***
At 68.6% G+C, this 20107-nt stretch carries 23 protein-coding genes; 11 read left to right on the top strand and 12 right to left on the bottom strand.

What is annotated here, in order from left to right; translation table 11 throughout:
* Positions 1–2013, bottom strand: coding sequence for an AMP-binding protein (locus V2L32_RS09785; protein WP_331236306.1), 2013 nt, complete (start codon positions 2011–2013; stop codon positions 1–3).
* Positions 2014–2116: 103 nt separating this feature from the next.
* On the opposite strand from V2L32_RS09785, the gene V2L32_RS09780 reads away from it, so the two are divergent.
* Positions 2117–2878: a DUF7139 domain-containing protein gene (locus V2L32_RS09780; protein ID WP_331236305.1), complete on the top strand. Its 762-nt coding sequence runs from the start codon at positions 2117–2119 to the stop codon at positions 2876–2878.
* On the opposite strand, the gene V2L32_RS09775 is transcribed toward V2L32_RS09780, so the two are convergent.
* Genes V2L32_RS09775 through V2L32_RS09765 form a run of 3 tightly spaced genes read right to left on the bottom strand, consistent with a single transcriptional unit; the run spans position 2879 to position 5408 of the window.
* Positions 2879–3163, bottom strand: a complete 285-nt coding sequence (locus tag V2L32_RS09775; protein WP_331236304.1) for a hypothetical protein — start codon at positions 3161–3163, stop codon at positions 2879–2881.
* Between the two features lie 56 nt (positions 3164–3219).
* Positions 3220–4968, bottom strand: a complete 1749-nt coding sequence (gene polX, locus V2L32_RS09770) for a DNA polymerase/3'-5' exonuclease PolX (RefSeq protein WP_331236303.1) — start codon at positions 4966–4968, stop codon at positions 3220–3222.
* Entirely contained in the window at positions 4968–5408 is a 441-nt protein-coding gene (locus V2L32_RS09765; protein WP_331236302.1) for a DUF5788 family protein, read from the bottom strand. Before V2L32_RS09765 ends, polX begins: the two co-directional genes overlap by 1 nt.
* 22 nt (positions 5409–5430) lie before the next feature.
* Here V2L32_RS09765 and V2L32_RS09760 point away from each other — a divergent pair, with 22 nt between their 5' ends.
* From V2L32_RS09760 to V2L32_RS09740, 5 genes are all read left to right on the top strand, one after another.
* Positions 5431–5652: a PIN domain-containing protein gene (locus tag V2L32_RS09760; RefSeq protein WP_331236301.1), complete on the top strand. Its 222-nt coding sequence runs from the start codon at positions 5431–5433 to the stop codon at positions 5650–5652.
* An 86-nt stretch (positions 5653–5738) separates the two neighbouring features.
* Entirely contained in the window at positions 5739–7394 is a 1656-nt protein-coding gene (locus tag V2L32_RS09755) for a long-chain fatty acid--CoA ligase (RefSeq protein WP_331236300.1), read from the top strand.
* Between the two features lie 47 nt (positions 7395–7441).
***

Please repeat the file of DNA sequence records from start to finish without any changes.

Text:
At 68.6% G+C, this 20107-nt stretch carries 23 protein-coding genes; 11 read left to right on the top strand and 12 right to left on the bottom strand.

What is annotated here, in order from left to right; translation table 11 throughout:
* Positions 1–2013, bottom strand: coding sequence for an AMP-binding protein (locus V2L32_RS09785; protein WP_331236306.1), 2013 nt, complete (start codon positions 2011–2013; stop codon positions 1–3).
* Positions 2014–2116: 103 nt separating this feature from the next.
* On the opposite strand from V2L32_RS09785, the gene V2L32_RS09780 reads away from it, so the two are divergent.
* Positions 2117–2878: a DUF7139 domain-containing protein gene (locus V2L32_RS09780; protein ID WP_331236305.1), complete on the top strand. Its 762-nt coding sequence runs from the start codon at positions 2117–2119 to the stop codon at positions 2876–2878.
* On the opposite strand, the gene V2L32_RS09775 is transcribed toward V2L32_RS09780, so the two are convergent.
* Genes V2L32_RS09775 through V2L32_RS09765 form a run of 3 tightly spaced genes read right to left on the bottom strand, consistent with a single transcriptional unit; the run spans position 2879 to position 5408 of the window.
* Positions 2879–3163, bottom strand: a complete 285-nt coding sequence (locus tag V2L32_RS09775; protein WP_331236304.1) for a hypothetical protein — start codon at positions 3161–3163, stop codon at positions 2879–2881.
* Between the two features lie 56 nt (positions 3164–3219).
* Positions 3220–4968, bottom strand: a complete 1749-nt coding sequence (gene polX, locus V2L32_RS09770) for a DNA polymerase/3'-5' exonuclease PolX (RefSeq protein WP_331236303.1) — start codon at positions 4966–4968, stop codon at positions 3220–3222.
* Entirely contained in the window at positions 4968–5408 is a 441-nt protein-coding gene (locus V2L32_RS09765; protein WP_331236302.1) for a DUF5788 family protein, read from the bottom strand. Before V2L32_RS09765 ends, polX begins: the two co-directional genes overlap by 1 nt.
* 22 nt (positions 5409–5430) lie before the next feature.
* Here V2L32_RS09765 and V2L32_RS09760 point away from each other — a divergent pair, with 22 nt between their 5' ends.
* From V2L32_RS09760 to V2L32_RS09740, 5 genes are all read left to right on the top strand, one after another.
* Positions 5431–5652: a PIN domain-containing protein gene (locus tag V2L32_RS09760; RefSeq protein WP_331236301.1), complete on the top strand. Its 222-nt coding sequence runs from the start codon at positions 5431–5433 to the stop codon at positions 5650–5652.
* An 86-nt stretch (positions 5653–5738) separates the two neighbouring features.
* Entirely contained in the window at positions 5739–7394 is a 1656-nt protein-coding gene (locus tag V2L32_RS09755) for a long-chain fatty acid--CoA ligase (RefSeq protein WP_331236300.1), read from the top strand.
* Between the two features lie 47 nt (positions 7395–7441).